Research into Practice: Evidence-Informed, Best Practice Visualization for a Deeper Understanding of Chemistry

Tue, Feb 9 4:30pm
2033 Young Hall
Speaker Prof. Roy F. Tasker
Hosted by
Dept. of Chemistry and Biochemistry, UCLA

Abstract: Learning chemistry involves explaining observable phenomena, such as stickiness, magnetism, and heat transfer, through imagination and modelling of the underpinning invisible phenomena – molecular interactions, force fields, and energy changes. Visualization of such imperceptible phenomena is the key to making meaning from the abstract scientific shorthand and language that too often alienate novices. Only when they have useful visual mental models of these invisible worlds can novices appreciate the enormous power of mathematics to generalize from the specific.

However, we cannot expect novices to learn easily from complex visualizations that portray our expert mental models of the molecular world, and then expect novices to just adopt them automatically for understanding chemistry concepts. A constructivist learning design for meeting this teaching challenge will be modelled in this session, informed by an evidence-based cognitive model for how we learn from multimedia visualizations. The model involves priming the perception filter, avoiding working memory overload, and elaborately linking new ideas to prior learning.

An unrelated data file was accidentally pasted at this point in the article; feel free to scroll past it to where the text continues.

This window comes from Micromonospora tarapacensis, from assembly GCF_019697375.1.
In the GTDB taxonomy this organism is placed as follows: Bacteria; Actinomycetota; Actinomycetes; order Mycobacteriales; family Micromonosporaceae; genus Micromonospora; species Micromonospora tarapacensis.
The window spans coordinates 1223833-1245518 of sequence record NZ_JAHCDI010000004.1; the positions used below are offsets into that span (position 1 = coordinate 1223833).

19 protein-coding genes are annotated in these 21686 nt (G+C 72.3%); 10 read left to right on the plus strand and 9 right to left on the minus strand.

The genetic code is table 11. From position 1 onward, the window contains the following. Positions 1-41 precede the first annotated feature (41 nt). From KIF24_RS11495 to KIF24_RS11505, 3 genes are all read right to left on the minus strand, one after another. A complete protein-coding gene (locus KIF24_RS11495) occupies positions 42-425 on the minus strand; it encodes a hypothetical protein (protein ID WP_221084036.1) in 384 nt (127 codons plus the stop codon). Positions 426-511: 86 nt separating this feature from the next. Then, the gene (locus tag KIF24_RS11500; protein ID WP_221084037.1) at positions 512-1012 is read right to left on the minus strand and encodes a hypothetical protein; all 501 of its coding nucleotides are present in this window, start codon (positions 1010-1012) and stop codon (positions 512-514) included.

In this session you will participate as a novice in this learning design for a specific topic using VisChem animations and Odyssey simulation software, and see how both animations and simulations are required to visualize structures and processes at this level satisfactorily. The focus will be on the challenge of directing student attention to specific features in these visualizations, and the need to change the emphasis of chemistry curricula from the ‘cult of the single molecule’ to the interactions between molecules to explain chemical principles.